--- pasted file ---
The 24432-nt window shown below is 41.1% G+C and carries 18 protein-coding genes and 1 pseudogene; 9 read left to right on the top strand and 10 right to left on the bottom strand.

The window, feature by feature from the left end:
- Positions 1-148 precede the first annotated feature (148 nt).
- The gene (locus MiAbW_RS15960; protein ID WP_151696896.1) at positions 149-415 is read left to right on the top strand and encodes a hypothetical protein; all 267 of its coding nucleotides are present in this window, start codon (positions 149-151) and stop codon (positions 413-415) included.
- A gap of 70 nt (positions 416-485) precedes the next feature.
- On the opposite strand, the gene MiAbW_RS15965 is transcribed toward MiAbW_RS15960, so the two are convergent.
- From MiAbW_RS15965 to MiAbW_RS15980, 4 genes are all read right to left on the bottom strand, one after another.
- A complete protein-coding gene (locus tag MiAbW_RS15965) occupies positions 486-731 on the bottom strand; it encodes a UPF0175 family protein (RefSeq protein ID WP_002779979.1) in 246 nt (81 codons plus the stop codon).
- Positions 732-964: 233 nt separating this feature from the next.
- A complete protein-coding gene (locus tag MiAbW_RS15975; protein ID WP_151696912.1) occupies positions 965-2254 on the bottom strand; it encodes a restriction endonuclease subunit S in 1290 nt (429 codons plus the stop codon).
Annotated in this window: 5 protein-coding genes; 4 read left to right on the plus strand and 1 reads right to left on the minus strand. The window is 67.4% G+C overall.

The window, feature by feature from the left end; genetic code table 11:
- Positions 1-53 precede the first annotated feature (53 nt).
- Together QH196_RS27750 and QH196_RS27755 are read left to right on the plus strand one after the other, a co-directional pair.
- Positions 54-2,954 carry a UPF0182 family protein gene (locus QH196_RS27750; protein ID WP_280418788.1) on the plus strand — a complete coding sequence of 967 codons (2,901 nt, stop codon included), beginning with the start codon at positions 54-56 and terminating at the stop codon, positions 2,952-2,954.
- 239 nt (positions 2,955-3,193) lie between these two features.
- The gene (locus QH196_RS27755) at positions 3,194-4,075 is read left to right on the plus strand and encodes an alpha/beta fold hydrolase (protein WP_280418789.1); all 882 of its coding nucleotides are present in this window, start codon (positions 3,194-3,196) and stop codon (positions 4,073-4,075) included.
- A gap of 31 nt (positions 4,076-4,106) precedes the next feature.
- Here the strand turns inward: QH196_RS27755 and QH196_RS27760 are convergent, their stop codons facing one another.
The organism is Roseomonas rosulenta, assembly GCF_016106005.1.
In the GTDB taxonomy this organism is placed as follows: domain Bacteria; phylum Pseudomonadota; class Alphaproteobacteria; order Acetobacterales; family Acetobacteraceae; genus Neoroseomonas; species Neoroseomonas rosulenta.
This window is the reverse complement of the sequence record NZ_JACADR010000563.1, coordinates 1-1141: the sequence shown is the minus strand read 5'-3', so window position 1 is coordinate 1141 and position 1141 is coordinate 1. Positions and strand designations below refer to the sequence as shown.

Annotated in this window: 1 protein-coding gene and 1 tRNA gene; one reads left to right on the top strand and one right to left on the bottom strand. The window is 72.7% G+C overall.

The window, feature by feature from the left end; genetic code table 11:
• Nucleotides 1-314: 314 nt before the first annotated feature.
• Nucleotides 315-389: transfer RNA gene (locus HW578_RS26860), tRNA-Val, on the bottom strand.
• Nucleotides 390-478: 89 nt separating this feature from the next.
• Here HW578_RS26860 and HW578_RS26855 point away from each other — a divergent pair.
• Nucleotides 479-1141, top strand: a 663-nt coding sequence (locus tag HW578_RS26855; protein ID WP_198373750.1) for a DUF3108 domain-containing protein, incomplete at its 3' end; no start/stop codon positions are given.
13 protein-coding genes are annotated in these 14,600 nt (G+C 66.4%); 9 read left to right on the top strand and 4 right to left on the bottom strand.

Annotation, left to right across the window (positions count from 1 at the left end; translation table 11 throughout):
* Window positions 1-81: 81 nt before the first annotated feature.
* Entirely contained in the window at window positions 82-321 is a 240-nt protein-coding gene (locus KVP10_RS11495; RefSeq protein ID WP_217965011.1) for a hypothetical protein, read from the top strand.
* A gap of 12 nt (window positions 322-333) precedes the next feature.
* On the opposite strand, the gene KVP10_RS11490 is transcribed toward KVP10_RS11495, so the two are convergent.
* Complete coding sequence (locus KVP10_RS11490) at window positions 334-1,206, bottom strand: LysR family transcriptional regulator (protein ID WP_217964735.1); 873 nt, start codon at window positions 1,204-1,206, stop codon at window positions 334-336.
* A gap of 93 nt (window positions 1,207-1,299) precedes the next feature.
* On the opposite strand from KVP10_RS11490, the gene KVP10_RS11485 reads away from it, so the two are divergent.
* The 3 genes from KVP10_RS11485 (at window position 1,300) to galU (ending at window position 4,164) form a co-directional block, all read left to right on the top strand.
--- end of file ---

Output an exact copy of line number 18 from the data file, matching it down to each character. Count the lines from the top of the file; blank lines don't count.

- A gap of 31 nt (positions 4,076-4,106) precedes the next feature.